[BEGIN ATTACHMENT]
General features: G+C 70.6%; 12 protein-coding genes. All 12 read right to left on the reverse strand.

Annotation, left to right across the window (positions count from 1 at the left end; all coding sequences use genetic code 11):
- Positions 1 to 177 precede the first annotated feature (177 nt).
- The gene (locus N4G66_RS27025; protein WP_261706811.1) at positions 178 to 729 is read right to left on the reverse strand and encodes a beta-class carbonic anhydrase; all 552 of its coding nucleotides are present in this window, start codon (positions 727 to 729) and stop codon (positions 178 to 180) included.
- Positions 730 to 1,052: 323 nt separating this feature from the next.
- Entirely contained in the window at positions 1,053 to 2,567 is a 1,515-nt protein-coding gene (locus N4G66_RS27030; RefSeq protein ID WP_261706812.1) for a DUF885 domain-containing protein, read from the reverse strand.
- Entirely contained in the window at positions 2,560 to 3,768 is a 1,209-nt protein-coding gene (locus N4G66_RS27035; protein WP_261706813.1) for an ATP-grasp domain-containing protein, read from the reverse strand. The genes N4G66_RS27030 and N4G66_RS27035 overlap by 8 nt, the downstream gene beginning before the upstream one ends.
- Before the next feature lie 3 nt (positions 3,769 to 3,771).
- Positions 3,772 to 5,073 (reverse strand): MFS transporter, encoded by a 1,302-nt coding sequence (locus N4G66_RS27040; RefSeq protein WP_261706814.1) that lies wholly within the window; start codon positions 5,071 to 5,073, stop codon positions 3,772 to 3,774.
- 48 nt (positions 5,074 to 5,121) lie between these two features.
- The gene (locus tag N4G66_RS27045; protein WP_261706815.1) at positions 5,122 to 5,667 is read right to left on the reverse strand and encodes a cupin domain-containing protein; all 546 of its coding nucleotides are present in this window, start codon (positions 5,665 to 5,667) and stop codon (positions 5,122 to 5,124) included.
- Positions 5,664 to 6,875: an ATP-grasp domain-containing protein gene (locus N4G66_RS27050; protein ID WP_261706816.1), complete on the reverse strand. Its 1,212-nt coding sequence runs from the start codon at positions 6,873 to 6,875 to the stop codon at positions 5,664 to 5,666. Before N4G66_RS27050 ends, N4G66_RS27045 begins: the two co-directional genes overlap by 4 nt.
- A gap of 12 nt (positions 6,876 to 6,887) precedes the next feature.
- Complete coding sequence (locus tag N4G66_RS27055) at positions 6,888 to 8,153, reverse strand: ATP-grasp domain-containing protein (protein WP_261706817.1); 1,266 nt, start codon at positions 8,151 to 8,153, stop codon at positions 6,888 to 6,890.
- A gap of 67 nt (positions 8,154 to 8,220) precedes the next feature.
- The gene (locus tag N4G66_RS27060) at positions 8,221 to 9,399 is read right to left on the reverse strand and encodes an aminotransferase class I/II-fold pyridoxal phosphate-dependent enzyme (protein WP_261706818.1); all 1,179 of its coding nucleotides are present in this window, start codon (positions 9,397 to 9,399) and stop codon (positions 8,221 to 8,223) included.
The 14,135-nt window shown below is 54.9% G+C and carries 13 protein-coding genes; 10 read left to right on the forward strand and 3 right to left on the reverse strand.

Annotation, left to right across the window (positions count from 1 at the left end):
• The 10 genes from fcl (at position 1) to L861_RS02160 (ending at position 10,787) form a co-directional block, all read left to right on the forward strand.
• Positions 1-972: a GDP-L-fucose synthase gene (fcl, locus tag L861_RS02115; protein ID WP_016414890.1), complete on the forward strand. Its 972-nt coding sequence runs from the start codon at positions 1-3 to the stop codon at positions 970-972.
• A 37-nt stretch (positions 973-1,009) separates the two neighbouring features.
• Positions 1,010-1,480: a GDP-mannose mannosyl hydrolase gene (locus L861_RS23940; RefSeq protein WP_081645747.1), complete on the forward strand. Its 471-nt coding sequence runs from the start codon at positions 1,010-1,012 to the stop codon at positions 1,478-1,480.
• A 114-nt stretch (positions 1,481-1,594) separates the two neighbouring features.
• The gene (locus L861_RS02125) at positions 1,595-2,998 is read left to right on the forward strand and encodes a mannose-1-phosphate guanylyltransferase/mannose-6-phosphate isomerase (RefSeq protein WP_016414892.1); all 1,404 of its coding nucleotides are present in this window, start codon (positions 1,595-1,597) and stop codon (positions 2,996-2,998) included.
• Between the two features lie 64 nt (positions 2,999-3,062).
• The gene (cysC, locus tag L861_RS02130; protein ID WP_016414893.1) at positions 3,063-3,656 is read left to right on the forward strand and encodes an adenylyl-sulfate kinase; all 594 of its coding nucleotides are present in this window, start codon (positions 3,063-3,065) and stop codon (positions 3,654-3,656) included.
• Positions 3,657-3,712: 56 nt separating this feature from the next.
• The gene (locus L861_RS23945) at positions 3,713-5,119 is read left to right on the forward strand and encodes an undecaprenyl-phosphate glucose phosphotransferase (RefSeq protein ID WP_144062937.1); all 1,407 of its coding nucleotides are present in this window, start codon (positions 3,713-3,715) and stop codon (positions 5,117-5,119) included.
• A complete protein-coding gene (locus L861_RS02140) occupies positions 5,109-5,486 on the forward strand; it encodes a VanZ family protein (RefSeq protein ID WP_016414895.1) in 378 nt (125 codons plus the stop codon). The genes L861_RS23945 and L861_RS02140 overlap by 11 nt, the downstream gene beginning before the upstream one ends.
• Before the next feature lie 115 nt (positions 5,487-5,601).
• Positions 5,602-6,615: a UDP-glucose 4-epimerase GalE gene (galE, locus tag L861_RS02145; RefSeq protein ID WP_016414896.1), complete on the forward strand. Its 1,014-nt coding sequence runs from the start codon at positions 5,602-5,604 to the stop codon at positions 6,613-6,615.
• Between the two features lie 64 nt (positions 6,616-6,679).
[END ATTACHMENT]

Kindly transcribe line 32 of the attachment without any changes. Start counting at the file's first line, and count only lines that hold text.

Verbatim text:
• Between the two features lie 64 nt (positions 6,616-6,679).